The markets’ mood could hardly be more different. By way of a pre-election boost, Lula even travelled to São Paulo’s stock exchange to hail a $67 billion share issue by Petrobras, the national oil company, to raise funds to develop Brazil’s vast new deep-sea fields. Brazil’s circumstances and its standing in the world have been transformed during Lula’s presidency and mostly for the better. Poverty has fallen and economic growth has quickened. Brazil is enjoying a virtuous circle: soaring Asian demand for exports from its farms and mines is balanced by a booming domestic market, as—partly thanks to better social policies—some 20 million new consumers have emerged from poverty. No wonder foreign businesses are piling in, while a swelling group of Brazilian multinationals is expanding abroad


View Full Article BBC NEWS

2 October 2010         Last updated at11:53 GMT

How President Lula changed Brazil

By Steve KingstoneBBC News, Sao Paulo
Brazilians  walk along a main street in Sao Paulo, September 2010Brazil has seen a huge swell in its middle class since Mr Lula came to power
I used to tell visitors to close their eyes as I drove them into Sao Paulo from the airport.


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click here to see entire article

Gorgeous beaches, tropical forest, waterfalls, good waves for surfing, capoeira, adventure sports... Come to Itacaré!
Itacaré is a small town in the cocoa zone of the state of Bahia, south of Salvador, with beautiful beaches, good vibes and generous nature. © The ambiance in Itacaré is unique. Surf culture is present everywhere. The Bahians are friendly and like to party. At night there’s an air of magic in the little bars in town.

With many people from all over the world who came to live in Itacaré, the atmosphere is cosmopolite, relaxed, typically Bahian and definitely different from any other place in Brazil.
The coast of Itacaré is a succession of beaches and hills covered with palms and tropical forest. The region is a perfect setting for Adventure Sports like white-water rafting, canyoning, biking, kayaking, paragliding...

© Fábio Coppola
Besides more than 20 beaches, Itacaré has rivers, waterfalls and a great Atlantic Rainforest reserve. The harmony of forests with waterfalls and beaches is one of the most exotic and beautiful ever seen in Brazil.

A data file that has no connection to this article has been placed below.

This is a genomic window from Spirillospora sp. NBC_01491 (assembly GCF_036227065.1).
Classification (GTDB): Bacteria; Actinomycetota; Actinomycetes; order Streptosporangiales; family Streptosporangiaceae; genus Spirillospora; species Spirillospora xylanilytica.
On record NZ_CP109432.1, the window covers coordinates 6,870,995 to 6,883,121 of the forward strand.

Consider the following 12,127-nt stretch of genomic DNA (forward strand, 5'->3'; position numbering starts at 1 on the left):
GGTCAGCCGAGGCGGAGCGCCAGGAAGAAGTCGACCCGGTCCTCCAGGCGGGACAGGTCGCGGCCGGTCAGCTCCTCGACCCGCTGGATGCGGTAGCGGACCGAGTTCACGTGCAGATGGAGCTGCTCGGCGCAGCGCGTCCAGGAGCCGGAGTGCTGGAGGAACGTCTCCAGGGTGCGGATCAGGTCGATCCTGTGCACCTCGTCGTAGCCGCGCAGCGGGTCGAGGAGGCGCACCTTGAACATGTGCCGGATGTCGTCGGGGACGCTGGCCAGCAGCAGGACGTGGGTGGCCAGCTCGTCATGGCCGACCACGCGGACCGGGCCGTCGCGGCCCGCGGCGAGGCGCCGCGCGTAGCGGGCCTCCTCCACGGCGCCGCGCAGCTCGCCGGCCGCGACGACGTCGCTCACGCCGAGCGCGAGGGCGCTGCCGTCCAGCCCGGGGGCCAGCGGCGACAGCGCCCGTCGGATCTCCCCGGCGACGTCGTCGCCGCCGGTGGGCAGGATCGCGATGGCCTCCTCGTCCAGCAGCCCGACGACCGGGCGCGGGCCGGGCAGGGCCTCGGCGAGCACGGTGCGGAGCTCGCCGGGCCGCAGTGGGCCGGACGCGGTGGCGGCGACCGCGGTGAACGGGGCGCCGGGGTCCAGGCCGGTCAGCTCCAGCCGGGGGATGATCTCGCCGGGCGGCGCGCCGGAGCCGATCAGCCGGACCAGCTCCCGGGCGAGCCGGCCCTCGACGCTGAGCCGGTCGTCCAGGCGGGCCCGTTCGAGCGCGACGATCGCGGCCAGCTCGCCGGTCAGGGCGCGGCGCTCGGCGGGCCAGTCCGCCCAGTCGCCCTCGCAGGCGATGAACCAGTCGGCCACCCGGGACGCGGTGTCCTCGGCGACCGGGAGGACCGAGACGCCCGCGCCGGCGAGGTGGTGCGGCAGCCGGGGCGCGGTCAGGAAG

© Fábio Coppola
The region in the south of Bahia, more specifically the band contained the Jequitinhonha and Contas Rivers, preserve the most significant parcel of Atlantic Rainforest in the northeast of Brazil. The forests of this region are characterized by tall trees with leaves that always remain green and the abundance of epiphytes. There you'll find species threatened with extinction like the yellow-breasted twig monkey and the ring-necked sloth.

The Atlantic Rainforest is considered by the worldwide scientific community one of the richest combined ecosystems in diversity of animals and plants species in the world and the second most threatened with extinction. Because of this fact, in 1991 UNESCO elevated the Atlantic Rainforest to the category of Biosphere Reserve, being today one of the three mayor conservation priorities in the world.


The principal conservations areas of the region are APA of Itacaré/Serra Grande and Serra do Conduru State Park.

The Area of Environmental ProtectionAPA of Itacaré/Serra Grande – is considered as a "Heritage of Humanity". Its limits are marked in the north by the mouth of the Contas River, in the south by Sargi Creek and in the east by the Atlantic Ocean; with an area of approximately 16,000 hectares (40,000 acres) of rich fauna and flora.